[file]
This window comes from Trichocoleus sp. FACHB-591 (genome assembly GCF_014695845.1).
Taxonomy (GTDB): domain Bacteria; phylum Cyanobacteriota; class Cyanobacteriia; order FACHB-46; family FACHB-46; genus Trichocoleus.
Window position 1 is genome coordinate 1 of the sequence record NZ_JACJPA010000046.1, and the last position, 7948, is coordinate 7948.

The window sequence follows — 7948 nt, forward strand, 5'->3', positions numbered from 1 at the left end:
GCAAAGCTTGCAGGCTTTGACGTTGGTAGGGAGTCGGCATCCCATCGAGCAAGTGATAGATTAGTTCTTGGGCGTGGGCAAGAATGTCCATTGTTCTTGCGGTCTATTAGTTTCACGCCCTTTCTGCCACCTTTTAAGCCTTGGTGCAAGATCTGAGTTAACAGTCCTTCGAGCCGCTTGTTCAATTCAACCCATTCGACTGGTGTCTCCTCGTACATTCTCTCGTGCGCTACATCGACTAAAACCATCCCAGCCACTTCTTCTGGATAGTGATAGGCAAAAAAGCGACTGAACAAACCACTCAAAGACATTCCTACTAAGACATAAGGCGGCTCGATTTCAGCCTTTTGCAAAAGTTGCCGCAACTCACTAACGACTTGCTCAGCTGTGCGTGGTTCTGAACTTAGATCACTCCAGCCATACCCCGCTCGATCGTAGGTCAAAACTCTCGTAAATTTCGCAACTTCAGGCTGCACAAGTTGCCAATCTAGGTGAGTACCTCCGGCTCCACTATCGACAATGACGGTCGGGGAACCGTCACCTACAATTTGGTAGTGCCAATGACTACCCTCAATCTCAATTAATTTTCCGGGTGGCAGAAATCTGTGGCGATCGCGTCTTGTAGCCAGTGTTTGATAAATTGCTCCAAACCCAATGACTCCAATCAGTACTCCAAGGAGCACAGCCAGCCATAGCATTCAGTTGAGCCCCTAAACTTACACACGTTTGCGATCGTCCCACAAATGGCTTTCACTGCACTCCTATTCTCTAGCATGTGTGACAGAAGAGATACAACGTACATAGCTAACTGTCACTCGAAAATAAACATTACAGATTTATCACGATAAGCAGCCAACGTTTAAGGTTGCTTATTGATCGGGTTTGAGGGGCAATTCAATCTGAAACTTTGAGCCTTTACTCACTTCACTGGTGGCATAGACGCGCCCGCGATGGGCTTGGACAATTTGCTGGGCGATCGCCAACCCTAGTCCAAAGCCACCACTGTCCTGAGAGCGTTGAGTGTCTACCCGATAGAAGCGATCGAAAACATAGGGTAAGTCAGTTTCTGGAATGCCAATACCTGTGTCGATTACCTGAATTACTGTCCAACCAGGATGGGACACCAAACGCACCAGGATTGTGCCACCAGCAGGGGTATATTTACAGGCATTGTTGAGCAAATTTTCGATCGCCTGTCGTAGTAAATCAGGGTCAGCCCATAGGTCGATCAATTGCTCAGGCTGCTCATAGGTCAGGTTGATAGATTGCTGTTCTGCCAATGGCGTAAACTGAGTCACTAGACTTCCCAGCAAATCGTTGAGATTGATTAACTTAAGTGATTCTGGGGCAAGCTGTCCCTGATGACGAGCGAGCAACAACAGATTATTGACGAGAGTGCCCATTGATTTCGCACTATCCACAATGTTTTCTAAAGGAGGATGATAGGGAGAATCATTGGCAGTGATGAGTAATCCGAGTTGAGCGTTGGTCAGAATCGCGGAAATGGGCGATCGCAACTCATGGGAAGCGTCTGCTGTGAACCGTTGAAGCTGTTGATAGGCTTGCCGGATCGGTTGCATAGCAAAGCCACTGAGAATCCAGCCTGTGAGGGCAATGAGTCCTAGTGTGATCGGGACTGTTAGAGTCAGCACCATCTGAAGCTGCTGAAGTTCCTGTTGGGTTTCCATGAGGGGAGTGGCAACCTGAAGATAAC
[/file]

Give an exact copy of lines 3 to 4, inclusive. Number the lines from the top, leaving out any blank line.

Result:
Window position 1 is genome coordinate 1 of the sequence record NZ_JACJPA010000046.1, and the last position, 7948, is coordinate 7948.

The window sequence follows — 7948 nt, forward strand, 5'->3', positions numbered from 1 at the left end: